If a parent is constantly encouraging their child, they grow up to feel confident. 

However, if the parent neglects or ridicules their child, they may grow up feeling unworthy.

Hence why, adults who didn’t feel special as kids often harbor feelings of inadequacy and unworthiness.

They struggle with comparison, constantly comparing themselves to others and feeling like they are not enough.

They also seek external validation from social media or material possessions, desperately trying to fill the void left by their childhood experiences.

Here’s another trait that stems from an insecure self-image

9) Perfectionism 

Research shows that people who experience childhood neglect are prone to perfectionism.

Because they never felt special, they became driven by failure and constantly strived for external validation. 

Perfectionism is not about having good attention to detail. 

When you’re a perfectionist, you’re never happy with your results.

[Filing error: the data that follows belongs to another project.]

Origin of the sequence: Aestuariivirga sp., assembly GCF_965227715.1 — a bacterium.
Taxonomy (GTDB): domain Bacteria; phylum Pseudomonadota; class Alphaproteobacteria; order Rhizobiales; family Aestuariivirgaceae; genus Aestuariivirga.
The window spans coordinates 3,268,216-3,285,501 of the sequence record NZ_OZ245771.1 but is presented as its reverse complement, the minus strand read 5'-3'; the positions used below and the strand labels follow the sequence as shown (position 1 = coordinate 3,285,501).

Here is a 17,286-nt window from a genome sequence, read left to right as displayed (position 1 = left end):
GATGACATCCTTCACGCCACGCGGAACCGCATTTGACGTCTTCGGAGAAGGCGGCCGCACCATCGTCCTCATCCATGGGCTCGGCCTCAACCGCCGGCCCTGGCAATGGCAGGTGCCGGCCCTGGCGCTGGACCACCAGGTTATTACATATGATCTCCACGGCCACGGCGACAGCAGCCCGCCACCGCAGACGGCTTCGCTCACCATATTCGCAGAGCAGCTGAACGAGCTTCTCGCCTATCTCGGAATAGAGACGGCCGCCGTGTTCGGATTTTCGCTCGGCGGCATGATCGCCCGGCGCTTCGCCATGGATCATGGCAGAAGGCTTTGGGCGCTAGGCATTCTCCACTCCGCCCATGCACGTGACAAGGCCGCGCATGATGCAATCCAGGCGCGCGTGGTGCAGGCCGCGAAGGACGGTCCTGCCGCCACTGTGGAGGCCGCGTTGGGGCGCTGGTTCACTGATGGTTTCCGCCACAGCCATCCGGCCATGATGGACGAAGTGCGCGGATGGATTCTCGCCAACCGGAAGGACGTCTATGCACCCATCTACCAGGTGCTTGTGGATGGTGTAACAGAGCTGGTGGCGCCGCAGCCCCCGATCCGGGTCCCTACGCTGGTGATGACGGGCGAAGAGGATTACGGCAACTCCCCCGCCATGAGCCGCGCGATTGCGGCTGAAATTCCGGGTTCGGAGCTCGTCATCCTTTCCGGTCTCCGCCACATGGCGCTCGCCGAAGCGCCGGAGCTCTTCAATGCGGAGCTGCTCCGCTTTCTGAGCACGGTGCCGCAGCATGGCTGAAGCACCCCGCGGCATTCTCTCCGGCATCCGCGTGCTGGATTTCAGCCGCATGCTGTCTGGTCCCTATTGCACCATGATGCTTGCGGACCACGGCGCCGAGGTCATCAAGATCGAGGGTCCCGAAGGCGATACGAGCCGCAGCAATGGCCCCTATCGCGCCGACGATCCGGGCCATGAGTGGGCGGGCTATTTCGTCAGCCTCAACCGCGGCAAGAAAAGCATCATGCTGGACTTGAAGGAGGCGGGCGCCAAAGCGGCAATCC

Even if everyone else thinks you’ve done well, you’ll find something you could have done better. 

This need to achieve perfection can be debilitating, causing severe anxiety, stress, and burnout.

10) Fear of failure

People who suffered emotional neglect as children are on a deep, unconscious level, still seeking to be made to feel special. So, as adults, they may become overachievers.

They feel like the more successful they become, the more special they will feel.

To others, they appear to be highly ambitious, but underneath, a fear of failure drives them. 

As University of Rochester psychologist Andrew Elliot explains, “Rather than setting and striving for goals based on a desire to achieve, overachievers are motivated by an unhealthy compulsion to show they are worthy.”

This links back to their low self-esteem.

Final thoughts

As you can see, the effects of not feeling special in childhood can have far-reaching consequences.

From trust issues to fear of rejection, the traits that develop from childhood neglect can significantly affect us as adults.

But the good news is, it’s never too late to rewrite your narrative.

Recognizing these patterns and seeking support through therapy and self-reflection are the first steps toward healing and reclaiming a sense of self-worth and belonging. 

Gemma Clarke

I am a certified yoga and mindfulness teacher and an experienced content writer in the spirituality and personal growth space.
I’m passionate about sharing my expertise through the power of
words to inspire and guide others along the path of personal and spiritual development.